The Federal Government will provide women across Australia who are leaving a violent relationship access to a one-off payment of up to $5000 to help them establish a life free of violence.

Under the two-year Escaping Violence Payment trial, women will receive financial assistance of up to $1500 in cash, with the remainder available for goods and services or direct payments of bonds, school fees, or other support to help establish a safe home.

The UnitingCare Australia Consortium has been selected as the service provider to deliver the payments. It will also support women to engage with other relevant services that support women and their children. This includes other Commonwealth or state and territory government funded community services.

Federal Member for Nicholls, Damian Drum, said the payment will be incredibly important in assisting women who need financial support to leave violent relationships.

“It doesn’t matter where you live, women from all backgrounds can and do experience domestic violence – it is one of the most important issues facing society,” Mr Drum said.

“This new payment is further support under the Federal Government’s record $1.1 billion investment in women’s safety.

“This Government is absolutely committed to ending domestic, family and sexual violence, and if this new payment helps just one woman escape abuse, then it is money well spent.”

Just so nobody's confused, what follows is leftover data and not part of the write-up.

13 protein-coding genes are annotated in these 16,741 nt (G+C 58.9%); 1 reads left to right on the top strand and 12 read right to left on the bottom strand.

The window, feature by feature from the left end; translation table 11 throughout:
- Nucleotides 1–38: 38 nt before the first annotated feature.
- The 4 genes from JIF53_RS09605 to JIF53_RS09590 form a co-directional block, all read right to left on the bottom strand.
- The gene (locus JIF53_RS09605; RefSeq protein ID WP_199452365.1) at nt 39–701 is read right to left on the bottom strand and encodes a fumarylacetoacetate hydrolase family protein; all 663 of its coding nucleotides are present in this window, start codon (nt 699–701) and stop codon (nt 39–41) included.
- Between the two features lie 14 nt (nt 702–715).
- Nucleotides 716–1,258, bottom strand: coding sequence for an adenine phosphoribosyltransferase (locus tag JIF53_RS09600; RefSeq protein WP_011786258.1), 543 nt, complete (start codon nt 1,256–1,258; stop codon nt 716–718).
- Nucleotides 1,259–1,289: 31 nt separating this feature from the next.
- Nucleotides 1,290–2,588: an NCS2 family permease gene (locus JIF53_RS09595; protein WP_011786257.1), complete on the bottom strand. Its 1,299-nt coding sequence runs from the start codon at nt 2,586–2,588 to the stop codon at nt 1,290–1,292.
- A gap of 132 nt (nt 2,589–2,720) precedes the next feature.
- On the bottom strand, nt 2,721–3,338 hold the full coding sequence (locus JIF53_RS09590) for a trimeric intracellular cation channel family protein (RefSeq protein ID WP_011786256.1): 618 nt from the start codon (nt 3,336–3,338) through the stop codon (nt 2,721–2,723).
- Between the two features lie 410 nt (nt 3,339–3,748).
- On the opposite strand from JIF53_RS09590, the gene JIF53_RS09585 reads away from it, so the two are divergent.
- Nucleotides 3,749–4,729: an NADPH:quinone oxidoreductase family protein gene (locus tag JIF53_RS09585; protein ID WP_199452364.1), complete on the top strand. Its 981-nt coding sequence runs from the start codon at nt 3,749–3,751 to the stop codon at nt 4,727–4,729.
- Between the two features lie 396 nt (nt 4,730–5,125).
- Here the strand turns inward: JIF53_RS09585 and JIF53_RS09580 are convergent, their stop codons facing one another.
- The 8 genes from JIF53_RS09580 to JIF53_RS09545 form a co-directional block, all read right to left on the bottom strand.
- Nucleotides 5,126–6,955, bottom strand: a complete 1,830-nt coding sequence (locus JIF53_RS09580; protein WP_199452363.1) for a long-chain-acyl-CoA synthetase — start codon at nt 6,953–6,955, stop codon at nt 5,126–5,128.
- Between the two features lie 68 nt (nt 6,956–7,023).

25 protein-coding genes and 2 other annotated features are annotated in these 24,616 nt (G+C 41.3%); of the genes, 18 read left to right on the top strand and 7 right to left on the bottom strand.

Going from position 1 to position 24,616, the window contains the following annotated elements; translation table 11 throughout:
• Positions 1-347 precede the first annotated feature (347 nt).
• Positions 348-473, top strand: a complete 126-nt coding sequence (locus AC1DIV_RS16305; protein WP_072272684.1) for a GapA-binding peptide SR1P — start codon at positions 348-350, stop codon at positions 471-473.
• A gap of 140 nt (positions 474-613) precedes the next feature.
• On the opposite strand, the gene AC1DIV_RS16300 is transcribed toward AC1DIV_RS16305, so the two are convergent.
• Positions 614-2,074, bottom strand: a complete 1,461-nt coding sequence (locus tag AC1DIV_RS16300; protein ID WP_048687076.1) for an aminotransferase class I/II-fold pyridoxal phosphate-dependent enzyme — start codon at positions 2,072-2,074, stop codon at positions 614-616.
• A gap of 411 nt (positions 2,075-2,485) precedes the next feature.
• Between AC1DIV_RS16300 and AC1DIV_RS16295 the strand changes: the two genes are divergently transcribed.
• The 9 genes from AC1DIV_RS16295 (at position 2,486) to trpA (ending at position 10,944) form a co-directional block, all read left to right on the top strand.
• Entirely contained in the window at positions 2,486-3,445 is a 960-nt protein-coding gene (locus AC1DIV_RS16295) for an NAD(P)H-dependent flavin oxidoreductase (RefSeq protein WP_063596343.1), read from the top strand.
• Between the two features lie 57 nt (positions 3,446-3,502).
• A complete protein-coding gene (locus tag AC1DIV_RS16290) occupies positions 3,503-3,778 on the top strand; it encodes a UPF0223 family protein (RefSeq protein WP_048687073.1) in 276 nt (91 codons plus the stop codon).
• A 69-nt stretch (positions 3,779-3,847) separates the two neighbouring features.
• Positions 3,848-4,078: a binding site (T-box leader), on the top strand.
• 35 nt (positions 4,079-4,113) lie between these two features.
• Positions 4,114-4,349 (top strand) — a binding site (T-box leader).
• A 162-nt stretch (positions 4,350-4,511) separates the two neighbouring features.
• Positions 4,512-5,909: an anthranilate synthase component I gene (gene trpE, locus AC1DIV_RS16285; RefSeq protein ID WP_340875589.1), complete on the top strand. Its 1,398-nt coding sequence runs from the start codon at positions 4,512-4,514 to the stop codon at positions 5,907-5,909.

Minister for Women’s Safety, Senator Anne Ruston, said the payment will help address the financial barriers that may stop women leaving violent relationships.

“We know that financial hardship, as well as economic abuse, which may involve interfering with work or controlling or withholding money, reduces women’s ability to acquire and use money, and makes it difficult to leave violent relationships,” Senator Ruston said.

“The new Escaping Violence Payment aims to help address those issues so women have more security when making that brave decision to leave any form of intimate partner violence, including physical violence, coercive control and financial abuse.

“We know the size of the house a woman is fleeing doesn’t matter – often she bundles the kids into the car, maybe the dog too, and they leave with nothing more than the clothes on their backs.”

As part of individualised support packages, UnitingCare Network agencies will provide tailored assistance and engage with other relevant agencies that support women and their children, including other Commonwealth or state and territory government funded community services.

The Escaping Violence Payment is not considered taxable or reportable income and will not impact on any other social security payments a recipient may be receiving.

Eligibility includes financial stress and evidence of domestic violence including, but not limited to, a referral from a family and domestic violence service provider with a risk assessment and safety plan, an AVO, court order or a police report.

Women can apply for the payment through UnitingCare Network from October 19, 2021. More information is available here.

The Escaping Violence Payment builds on and complements existing programs offered by state and territories, as well as Federal Government support offered to women experiencing violence, including:

The two-year trial will be independently evaluated to assess the benefit of the payment, including demand, eligibility criteria, needs of specific cohorts, and how it works with related services.

The $144.8 million Escaping Violence Payment trial is part of the landmark $1.1 billion women’s safety package contained in the 2021-22 Women’s Budget Statement.

If you or someone you know is impacted by sexual assault, domestic or family violence, call 1800RESPECT on 1800 737 732 or visit www.1800RESPECT.org.au

ENDS

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